Shooting survivor feels responsible for two who died helping him, inquest hears
A man who survived a shooting in west Belfast in 1971 has told an inquest that he holds himself responsible for the death of a priest and a young man who went to his aid.
Bobby Clarke, 85, was hit by a bullet in the back near Springfield Park on August 9 as he tried to move a number of children out of the area.
Mr Clarke was giving evidence to the inquest that is examining the deaths of 10 people at Ballymurphy in 1971.
The sequence of events started after the introduction of internment in Northern Ireland that year on August 9. Mass arrests sparked rioting across the region.
Over three days, from August 9-11, ten people died in shootings at a number of locations in west Belfast. The events have become known as the Ballymurphy Massacre.
Mr Clarke was shot in an area close to Springfield Park known as the field.
He had taken a baby from the area and was returning across the field to take more away when he was hit in the back by a bullet.
Father Hugh Mullan crawled over the field to tend to him, waving a white cloth.
After ascertaining Mr Clarke was not seriously injured, he turned to leave and at this point was fatally shot, the inquest heard.
Another man, Frank Quinn, 19, was also shot dead as he attempted to reach Fr Mullan.
Mr Clarke told the inquest he has had 47 years of “living this” and holds himself responsible for the deaths of the two men.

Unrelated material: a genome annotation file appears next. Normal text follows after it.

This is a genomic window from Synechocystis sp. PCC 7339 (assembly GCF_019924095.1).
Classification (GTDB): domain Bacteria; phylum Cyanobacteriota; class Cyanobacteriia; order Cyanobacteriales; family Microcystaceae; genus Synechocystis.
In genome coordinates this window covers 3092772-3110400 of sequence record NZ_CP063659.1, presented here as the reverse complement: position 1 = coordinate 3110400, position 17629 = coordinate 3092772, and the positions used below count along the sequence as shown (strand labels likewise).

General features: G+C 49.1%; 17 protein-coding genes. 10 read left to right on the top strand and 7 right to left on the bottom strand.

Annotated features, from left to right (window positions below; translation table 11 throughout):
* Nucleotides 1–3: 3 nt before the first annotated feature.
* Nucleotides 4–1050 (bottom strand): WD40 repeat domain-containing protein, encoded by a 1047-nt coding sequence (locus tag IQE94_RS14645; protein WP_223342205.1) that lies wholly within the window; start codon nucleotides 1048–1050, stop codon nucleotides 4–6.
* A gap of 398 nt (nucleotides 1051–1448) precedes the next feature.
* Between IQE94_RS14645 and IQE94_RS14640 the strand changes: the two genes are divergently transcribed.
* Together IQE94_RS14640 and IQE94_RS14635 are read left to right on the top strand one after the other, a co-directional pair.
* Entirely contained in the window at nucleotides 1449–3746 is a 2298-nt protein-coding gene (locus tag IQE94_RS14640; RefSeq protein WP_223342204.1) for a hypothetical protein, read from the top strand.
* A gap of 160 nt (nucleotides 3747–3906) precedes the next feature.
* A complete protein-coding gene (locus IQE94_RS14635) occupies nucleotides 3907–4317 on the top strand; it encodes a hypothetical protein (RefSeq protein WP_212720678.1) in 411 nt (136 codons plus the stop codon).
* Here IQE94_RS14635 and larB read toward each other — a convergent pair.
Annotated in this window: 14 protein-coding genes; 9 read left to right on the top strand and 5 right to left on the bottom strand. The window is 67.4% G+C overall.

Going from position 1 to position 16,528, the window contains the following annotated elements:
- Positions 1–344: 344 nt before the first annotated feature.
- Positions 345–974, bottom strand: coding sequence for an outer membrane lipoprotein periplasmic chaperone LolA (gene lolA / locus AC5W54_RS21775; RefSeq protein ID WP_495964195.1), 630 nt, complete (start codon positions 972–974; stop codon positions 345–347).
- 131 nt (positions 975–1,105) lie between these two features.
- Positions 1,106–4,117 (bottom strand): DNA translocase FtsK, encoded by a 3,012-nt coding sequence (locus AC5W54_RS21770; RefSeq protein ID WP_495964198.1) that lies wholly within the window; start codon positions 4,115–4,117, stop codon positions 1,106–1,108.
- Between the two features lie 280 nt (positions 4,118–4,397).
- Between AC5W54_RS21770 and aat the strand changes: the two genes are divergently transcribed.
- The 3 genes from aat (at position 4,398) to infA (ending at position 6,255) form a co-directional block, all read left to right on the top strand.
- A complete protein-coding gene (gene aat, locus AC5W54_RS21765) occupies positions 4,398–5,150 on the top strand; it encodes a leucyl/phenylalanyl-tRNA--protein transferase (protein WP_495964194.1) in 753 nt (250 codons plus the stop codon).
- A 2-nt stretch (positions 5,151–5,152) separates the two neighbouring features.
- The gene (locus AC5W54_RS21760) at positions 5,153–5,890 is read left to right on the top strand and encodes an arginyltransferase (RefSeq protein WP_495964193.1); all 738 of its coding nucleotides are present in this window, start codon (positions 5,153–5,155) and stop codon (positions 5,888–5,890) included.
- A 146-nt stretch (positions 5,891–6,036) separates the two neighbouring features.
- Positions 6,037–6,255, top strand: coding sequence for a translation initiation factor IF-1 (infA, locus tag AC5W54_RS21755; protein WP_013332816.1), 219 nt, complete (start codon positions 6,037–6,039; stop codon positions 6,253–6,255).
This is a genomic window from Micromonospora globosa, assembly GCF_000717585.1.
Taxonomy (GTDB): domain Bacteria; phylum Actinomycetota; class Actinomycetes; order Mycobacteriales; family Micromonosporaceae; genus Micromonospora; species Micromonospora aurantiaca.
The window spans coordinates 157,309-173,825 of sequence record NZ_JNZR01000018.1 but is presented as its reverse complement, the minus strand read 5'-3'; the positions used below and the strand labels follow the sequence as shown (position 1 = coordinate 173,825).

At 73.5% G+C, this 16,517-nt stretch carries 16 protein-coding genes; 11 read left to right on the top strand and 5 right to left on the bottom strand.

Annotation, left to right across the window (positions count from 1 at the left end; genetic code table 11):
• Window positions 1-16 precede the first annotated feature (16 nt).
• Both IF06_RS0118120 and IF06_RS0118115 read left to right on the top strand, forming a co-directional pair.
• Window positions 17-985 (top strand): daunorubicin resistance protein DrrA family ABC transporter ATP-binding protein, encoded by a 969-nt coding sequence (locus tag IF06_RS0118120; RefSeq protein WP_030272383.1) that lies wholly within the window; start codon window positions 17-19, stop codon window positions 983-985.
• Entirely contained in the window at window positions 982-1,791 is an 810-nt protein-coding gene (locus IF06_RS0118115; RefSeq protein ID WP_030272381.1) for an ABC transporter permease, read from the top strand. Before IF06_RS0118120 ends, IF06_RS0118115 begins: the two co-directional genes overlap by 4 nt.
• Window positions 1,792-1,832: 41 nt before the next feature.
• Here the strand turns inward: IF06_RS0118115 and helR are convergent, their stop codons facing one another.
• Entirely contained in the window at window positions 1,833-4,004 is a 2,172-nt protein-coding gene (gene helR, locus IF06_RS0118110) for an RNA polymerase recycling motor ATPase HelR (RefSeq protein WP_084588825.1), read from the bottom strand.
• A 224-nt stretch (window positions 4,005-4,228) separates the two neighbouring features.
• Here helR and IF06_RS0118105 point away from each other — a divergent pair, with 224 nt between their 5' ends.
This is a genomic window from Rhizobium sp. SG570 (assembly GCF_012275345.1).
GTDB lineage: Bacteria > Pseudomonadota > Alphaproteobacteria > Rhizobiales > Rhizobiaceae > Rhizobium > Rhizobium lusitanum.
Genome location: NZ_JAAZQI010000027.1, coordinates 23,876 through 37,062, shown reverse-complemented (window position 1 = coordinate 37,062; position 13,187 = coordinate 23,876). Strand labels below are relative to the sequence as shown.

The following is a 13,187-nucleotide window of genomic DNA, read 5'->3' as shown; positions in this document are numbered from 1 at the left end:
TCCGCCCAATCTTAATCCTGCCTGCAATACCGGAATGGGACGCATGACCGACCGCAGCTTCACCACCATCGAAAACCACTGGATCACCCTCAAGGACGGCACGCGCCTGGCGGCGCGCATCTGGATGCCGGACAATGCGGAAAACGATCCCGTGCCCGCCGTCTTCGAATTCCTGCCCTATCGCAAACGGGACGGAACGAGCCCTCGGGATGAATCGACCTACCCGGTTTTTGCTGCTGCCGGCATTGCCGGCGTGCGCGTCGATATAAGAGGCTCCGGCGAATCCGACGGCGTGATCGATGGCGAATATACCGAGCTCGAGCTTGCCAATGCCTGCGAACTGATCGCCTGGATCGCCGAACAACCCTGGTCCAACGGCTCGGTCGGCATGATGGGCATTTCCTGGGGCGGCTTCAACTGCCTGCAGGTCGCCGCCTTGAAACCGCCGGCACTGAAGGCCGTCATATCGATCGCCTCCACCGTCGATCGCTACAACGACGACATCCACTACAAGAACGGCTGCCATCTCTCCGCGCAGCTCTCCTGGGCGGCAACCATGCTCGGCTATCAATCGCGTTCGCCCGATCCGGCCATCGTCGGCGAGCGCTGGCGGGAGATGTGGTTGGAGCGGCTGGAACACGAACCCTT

“Two people lost their lives coming to help me while I was trying to help those who could not help themselves,” he told the inquest.
He said he saw two soldiers on the roof of flats on the Springmartin Road “tracking” him with their rifles as he crossed the field first with the child and then as he returned.
But Mr Clarke said he believes he was shot by soldiers who were at ground level on Springfield Park, and that they were members of the Parachute Regiment.
Soldiers have long been held responsible for killing the 10 people in Ballymurphy, but the accepted narrative became clouded last year when former UVF members came forward to claim their organisation was also involved.
Earlier in Tuesday’s inquest hearing another man who had been in the field during the shootings said he saw no gunmen in the area that evening other than three men he believed were soldiers, one of whom was armed with a rifle.
“No one who was on that field had any weapons, no one was a threat to anyone, and that’s the God’s honest truth,” Francis Corr told the inquest.
Mr Corr described lying on the ground and hearing bullets “thudding into the field” around him, adding that he felt the bullets were aimed at him.
When asked whether he would “cover for anyone”, such as gunmen firing at soldiers, Mr Corr replied: “No, I am here to tell the truth”.
Fresh inquests were directed into the Ballymurphy deaths following claims that the original coronial probes were inadequate.
They are the latest in a series of new inquests into incidents which took place during Northern Ireland’s troubled past.
The inquest continues.